The Progenitors of Classical Cepheid Variables
Properties are deduced for the main-sequence O and B-type stars thatwere the immediate progenitors to classical Cepheids belonging to thelocal sample of galactic calibrating clusters. The sample of suchclusters and stellar groups is presently large enough to allow thederivation of statistically-significant properties related to theirCepheid members. In particular, the turnoff point colour for a clusteris demonstrated to be linearly related to the pulsational period (Po) ofits associated Cepheid via the empirical relationship: (B=96V)o(turnoff) =3D =960.057 =96 0.113= log Po; the masses of stars at the redturnoff point for the cluster follow a semi-empirical relationshipdescribed by: log M(RTO)/Ms =3D +0.36 + 0.50 log Po. The adoptedrelationship for the Cepheid progenitors is: log M/Ms =3D +0.41 + 0.50log Po. The properties deduced for Cepheid progenitors as a consequenceof these relationships reveal intriguing information about classicalCepheids themselves.

BVRIJHK period-luminosity relations for Galactic classical Cepheids.
Not Available

Observations of Clusters Using the Stromvil System. I. Standard Areas
A set of standard areas of the Stromvil system is described. Preliminaryvalues of the color indices for standard stars for photoelectric workmay be obtained from their published values in both parent (uvby andVilnius) systems. Stars in 19 open clusters already observed in bothsystems may be used as preliminary standards. Standard areas for the CCDwork are to be measured anew. For this, a set of 12 compact openclusters and globular clusters have been selected, six areas in eachhemisphere, mostly at declinations +30 deg and --30 deg. The 10--20arcmin areas will contain standard stars of 10--16 mag. They will begood for fixing the zero-point of magnitudes and color indices, for thedetermination of extinction coefficients in the Earth's atmosphere andfor the determination of color equations between instrumental CCDsystems and the standard Stromvil system. The first observations in thisprogram are planned with the new 1.8-m Vatican telescope on Mt. Graham,Arizona.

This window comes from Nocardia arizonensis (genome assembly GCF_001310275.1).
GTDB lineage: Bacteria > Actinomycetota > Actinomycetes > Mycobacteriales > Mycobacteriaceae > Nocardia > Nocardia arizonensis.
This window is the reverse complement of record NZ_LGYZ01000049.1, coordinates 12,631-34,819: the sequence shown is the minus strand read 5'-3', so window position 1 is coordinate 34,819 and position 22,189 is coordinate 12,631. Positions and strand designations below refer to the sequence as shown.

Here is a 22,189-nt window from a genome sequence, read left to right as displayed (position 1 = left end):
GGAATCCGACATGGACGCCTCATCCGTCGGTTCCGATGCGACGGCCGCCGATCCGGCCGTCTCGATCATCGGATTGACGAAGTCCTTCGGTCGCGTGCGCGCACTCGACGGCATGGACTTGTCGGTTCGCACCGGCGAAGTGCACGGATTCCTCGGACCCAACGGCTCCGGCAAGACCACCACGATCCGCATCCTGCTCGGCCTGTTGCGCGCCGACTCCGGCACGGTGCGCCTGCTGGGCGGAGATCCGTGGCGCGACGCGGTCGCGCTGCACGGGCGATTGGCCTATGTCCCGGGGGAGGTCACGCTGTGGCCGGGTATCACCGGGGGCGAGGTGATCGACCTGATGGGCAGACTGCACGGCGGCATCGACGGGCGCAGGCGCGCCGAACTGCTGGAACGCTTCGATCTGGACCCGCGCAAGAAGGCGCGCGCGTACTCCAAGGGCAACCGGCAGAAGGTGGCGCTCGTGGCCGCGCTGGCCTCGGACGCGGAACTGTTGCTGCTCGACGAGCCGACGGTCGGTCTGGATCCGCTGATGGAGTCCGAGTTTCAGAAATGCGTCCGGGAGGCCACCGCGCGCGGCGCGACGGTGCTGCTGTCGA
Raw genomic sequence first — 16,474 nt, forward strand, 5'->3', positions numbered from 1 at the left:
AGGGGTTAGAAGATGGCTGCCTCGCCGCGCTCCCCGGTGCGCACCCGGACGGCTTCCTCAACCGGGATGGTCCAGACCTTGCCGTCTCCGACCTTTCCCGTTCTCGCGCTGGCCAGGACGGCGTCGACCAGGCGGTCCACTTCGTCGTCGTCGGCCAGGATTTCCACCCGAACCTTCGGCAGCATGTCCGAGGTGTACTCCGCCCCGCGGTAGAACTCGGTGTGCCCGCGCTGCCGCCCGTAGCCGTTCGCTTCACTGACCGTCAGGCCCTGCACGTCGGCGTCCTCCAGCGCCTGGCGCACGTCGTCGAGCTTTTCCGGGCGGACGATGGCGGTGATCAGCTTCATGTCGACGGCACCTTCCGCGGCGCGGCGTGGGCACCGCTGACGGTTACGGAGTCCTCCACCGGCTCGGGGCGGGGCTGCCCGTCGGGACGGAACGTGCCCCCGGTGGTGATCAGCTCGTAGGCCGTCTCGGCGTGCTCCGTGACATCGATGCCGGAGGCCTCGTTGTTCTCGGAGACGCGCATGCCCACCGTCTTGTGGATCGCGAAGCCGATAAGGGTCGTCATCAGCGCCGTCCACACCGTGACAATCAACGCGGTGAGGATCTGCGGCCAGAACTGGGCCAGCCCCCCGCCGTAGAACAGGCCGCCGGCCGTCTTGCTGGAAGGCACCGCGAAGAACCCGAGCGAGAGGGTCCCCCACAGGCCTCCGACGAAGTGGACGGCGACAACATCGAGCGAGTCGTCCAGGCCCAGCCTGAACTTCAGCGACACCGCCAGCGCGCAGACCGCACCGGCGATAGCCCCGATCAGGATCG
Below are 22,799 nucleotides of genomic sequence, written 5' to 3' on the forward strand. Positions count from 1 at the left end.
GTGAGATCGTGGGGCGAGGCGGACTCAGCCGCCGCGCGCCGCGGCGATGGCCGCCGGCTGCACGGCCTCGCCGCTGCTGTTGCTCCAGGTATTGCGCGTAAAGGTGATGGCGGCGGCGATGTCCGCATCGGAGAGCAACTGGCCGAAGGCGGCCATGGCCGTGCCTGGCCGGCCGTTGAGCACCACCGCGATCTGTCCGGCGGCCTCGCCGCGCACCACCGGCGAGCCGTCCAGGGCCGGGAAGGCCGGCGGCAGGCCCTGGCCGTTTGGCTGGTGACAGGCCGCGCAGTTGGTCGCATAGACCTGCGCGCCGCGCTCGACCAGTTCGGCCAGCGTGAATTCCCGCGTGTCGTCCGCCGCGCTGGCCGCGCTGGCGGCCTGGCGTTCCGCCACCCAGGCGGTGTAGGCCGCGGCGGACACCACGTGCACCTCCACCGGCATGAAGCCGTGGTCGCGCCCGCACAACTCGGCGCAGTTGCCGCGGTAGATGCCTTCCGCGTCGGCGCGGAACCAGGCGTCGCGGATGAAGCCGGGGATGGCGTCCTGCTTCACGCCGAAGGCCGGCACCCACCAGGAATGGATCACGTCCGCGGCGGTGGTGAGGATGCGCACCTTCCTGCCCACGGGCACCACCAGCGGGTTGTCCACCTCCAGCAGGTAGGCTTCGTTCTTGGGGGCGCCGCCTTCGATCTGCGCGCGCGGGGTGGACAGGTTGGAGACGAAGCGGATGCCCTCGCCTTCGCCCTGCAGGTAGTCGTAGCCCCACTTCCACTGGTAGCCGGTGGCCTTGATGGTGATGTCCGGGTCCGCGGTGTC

Independent Distance Determinations to Milky Way Cepheids in Open Clusters and Associations.II.CF CAS in NGC 7790
Abstract image available at:http://adsabs.harvard.edu/abs/1995AJ....110.2280M

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Right ascension:00h30m00.00s
Apparent magnitude:6.5

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NGC 2000.0NGC 129